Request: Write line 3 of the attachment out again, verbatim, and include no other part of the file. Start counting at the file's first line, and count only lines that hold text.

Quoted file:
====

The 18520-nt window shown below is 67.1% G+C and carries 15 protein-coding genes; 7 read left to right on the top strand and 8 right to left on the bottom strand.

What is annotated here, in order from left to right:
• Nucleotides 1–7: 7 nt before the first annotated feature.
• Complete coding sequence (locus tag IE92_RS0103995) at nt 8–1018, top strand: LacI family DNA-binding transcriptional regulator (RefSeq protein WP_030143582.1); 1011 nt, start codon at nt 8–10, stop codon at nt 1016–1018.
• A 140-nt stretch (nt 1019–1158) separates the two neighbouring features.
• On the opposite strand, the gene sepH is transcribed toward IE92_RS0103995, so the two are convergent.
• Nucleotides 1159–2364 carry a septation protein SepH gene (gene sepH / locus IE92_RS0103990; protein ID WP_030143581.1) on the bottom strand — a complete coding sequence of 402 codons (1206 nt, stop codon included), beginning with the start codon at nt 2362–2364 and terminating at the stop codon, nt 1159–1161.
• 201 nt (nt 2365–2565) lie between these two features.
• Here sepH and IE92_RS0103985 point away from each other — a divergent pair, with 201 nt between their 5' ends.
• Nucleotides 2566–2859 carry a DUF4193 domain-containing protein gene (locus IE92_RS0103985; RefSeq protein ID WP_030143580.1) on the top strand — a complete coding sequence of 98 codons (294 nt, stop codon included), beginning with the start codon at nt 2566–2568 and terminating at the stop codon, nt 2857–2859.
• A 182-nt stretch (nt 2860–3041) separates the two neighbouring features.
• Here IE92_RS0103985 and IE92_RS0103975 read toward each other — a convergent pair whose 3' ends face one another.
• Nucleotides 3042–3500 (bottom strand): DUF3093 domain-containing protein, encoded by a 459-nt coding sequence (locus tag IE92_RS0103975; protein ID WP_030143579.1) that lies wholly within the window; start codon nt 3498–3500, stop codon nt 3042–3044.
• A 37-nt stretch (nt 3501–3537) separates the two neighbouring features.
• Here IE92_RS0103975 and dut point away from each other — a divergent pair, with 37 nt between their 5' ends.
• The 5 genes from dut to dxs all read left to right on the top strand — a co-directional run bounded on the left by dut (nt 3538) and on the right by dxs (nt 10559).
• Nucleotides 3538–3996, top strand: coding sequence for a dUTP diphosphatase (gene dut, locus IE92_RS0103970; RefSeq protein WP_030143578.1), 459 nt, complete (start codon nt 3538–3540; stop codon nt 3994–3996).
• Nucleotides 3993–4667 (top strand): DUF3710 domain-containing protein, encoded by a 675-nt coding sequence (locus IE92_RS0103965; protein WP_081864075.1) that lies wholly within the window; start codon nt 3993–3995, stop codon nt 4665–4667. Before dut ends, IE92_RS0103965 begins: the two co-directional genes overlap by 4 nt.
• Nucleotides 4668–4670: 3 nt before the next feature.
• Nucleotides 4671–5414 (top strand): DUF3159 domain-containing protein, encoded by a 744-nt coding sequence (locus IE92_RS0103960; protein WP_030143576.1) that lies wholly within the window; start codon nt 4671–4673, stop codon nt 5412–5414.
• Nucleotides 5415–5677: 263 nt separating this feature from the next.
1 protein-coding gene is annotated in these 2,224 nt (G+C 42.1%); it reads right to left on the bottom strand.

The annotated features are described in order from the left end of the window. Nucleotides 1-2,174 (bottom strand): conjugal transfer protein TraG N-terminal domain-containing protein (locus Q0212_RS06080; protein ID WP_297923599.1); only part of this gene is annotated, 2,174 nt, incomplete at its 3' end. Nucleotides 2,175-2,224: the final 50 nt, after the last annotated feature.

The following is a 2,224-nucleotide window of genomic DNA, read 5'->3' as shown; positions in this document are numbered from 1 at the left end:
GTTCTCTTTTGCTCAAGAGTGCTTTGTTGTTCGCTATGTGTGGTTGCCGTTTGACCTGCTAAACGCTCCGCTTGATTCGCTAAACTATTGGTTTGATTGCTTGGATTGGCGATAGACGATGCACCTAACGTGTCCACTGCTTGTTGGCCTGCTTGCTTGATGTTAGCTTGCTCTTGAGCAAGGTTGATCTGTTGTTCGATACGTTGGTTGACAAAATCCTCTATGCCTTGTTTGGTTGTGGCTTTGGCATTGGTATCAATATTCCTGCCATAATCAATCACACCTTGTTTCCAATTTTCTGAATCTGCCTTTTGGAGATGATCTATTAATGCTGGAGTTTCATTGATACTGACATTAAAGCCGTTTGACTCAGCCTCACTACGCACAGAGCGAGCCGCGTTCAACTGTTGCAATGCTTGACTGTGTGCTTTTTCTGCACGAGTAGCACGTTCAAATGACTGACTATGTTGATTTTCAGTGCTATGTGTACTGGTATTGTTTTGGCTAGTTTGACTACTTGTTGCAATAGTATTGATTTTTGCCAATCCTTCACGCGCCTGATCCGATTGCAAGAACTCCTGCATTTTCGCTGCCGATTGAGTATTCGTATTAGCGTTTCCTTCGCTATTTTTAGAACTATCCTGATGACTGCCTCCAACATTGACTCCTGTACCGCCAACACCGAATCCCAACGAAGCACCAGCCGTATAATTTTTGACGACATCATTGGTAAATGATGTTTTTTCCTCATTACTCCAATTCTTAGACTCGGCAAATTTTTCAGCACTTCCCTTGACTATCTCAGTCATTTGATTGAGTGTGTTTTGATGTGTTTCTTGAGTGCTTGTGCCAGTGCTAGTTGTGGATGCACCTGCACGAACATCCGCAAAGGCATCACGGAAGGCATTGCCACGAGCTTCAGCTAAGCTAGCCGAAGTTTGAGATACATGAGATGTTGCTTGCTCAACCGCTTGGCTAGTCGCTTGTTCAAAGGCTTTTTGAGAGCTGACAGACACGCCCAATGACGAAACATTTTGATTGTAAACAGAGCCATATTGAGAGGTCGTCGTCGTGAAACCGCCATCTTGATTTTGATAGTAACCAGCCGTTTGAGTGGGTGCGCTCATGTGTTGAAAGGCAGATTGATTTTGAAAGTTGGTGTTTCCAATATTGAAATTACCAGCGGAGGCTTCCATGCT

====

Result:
• Nucleotides 1–7: 7 nt before the first annotated feature.